Sunday, January 17, 2010


Can't even sleep. Who knew it was such a rare commodity? And I think some girl has me in her sights....or am just being paranoid again.

Friday, January 08, 2010

Of customer service and being blown off

I've often stood in queues, watching some baba ranting about something or other to do with the service we were all in line for. Or some mama. It tends to be older folk. The guy will complain loudly, while looking at you [but not addressing you directly]. These guys this and these guys that.

I tend to be more sympathetic. Especially because a lot of these problems are because of "systems". I've come to accept that problems happen. Knowing that, there's no reason to get all worked up if I can't get some service in microwave time. Besides, I've been the guy on the other side. The guy doing battle with the "system", and getting the blame and the heat. So I'm sympathetic.

I was in a situation recently though which tested my sympathy somewhat. Quite a familiar story. You have a problem. You tell someone. They go to great lengths to explain to you how things work [so you can't possibly be experiencing the problem that you are]. You look back at them in silence, wondering what else you should tell them. And whether the effort of speaking all those words is worth it. It's not. So you hang your head in resignation and saunter off.

Like I said, problems happen. My qualms are not about that. My problem is that these guys know that there's nothing I can do. I know it too. I have no options. Get the service from somewhere else? Maybe. Chances are the other guys aren't much better. Or worse. There's no other guy. So. Tough. Me and my problems? I'll just have to deal with it. Suck it up and get on with life. This seems to be the situation that many companies put their customers through. And since I don't really like blaming the chic at the enquiries desk, or the guy on the other end of the phone, I feel the buck must stop somewhere higher up. It's one of the reasons those guys earn the big bucks isn't it.

I don't expect there to be no problems. I don't expect problems to be solved ASAP. I don't even expect problems never to recur. All I want is to feel like someone cares.

IT managers and networking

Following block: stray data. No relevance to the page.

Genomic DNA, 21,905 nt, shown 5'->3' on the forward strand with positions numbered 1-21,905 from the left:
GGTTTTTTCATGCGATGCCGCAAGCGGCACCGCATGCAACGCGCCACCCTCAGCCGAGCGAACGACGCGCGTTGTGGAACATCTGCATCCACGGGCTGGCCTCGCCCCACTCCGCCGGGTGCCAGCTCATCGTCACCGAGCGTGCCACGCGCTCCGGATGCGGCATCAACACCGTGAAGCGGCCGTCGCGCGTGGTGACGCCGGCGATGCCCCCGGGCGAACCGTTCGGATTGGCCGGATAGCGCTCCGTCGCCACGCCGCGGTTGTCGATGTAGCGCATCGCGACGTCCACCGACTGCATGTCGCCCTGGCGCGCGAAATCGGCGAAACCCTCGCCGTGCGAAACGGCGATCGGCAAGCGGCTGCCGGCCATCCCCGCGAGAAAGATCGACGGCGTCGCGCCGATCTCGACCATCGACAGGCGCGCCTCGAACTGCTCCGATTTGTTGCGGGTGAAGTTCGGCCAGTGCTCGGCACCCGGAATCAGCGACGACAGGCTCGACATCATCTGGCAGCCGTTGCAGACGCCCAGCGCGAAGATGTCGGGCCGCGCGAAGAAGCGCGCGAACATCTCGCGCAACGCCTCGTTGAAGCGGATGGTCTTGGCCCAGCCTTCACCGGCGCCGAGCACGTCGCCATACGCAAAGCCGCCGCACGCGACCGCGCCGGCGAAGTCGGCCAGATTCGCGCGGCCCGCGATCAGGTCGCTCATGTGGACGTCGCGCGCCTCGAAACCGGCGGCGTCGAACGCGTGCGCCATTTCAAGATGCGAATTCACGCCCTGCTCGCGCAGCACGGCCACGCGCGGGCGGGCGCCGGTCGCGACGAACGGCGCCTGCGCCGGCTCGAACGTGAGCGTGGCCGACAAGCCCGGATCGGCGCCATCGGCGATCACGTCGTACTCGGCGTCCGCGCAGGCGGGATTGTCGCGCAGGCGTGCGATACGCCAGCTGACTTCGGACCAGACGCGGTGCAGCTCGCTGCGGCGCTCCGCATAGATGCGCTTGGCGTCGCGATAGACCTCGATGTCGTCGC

I've been looking at the back pages of the papers more frequently recently. And there's one theme that has me stumped.

Virtually all advertisements for IT manager positions require the applicant to be able to set up a LAN. Or WAN. Or have certifications like MCSE, cisco and N+? I wrote it off initially as the kind of thing small companies would do. You know, those companies we read about where the IT function reports to the Finance manager. It would be [somewhat] understandable for such guys. But to my astonishment, even large[er] enterprises list this as a requirement.

Maybe it's just me. But what business would an "IT manager" have setting up a network. The presumption being that there is no network at all. And if the company isn't a startup, why would his knowledge of routers be so significant as to appear in the bulleted points. Given, it's useful to have a guy who has heard of TCP/IP at the helm, rather than a coffee farmer, but that's about it. You might as well list a whole host of other things if you are going to have as a key requirement that a guy be able to distinguish between RJ-45 and RJ-11 connectors. As a start, software powers the world. So there'd be a few points in that direction [which you never see]. And skills like project management will certainly be more useful than having the top guy knowing how to configure users in Active Directory.

When I see such ads, it tells me one thing. These guys don't know what they are doing. Or at a minimum, they don't know what they want. It's the same way ads for programmers some time back would require a guy to know a list of technologies so long that you could make up some acronym and stick it in there and it wouldn't look out of place. It's good to see that such things have reduced. What you still see are guys looking for a programmer, who will also be required to repair PCs. Again, for the county councils of this part of the world, that's expected if not excusable.